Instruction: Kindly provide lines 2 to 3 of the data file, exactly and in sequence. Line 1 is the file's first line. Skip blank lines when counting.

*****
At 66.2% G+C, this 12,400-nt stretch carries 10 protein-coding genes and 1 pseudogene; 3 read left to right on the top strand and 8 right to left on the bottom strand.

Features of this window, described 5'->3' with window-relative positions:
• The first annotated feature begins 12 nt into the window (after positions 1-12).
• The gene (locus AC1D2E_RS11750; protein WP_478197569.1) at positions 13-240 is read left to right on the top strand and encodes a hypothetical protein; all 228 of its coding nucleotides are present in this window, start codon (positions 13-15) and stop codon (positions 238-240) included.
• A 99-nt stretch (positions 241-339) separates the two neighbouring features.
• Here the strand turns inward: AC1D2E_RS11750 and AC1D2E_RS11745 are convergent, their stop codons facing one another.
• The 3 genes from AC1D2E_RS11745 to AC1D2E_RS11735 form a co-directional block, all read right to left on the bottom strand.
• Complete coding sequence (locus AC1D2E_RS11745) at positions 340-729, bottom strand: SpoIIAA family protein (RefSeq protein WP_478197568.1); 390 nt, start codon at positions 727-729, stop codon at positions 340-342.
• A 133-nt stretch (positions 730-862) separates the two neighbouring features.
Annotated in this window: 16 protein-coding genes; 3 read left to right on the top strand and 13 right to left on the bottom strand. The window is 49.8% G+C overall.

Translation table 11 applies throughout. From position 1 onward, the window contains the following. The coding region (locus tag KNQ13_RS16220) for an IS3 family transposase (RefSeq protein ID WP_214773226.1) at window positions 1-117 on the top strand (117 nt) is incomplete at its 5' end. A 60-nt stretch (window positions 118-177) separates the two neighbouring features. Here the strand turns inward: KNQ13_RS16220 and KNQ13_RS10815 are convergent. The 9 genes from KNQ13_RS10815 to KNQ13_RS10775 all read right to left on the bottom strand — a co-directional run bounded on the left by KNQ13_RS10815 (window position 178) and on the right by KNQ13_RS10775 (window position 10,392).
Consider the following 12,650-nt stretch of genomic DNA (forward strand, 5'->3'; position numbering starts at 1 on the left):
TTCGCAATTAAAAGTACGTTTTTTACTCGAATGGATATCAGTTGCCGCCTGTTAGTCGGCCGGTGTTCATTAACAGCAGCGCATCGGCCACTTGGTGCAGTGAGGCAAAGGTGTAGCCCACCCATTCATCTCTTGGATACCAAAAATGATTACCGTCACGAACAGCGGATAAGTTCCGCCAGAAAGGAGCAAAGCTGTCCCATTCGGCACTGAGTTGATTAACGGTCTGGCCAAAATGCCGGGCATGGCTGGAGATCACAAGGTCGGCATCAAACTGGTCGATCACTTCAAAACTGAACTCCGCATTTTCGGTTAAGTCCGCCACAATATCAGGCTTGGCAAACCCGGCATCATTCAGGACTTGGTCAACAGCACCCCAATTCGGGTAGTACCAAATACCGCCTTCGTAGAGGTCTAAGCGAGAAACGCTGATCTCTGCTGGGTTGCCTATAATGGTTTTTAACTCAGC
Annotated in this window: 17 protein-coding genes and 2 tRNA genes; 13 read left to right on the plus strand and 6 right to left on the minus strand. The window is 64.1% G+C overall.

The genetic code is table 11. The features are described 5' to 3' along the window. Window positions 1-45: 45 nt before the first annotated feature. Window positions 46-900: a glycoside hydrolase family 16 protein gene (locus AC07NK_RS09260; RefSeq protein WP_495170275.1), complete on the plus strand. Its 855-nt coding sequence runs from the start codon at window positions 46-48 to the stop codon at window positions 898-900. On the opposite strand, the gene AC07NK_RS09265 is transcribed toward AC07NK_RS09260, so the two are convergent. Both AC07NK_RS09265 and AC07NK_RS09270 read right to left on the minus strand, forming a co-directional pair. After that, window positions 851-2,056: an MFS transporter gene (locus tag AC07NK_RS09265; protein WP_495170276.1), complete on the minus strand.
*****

Features of this window, described 5'->3' with window-relative positions:
• The first annotated feature begins 12 nt into the window (after positions 1-12).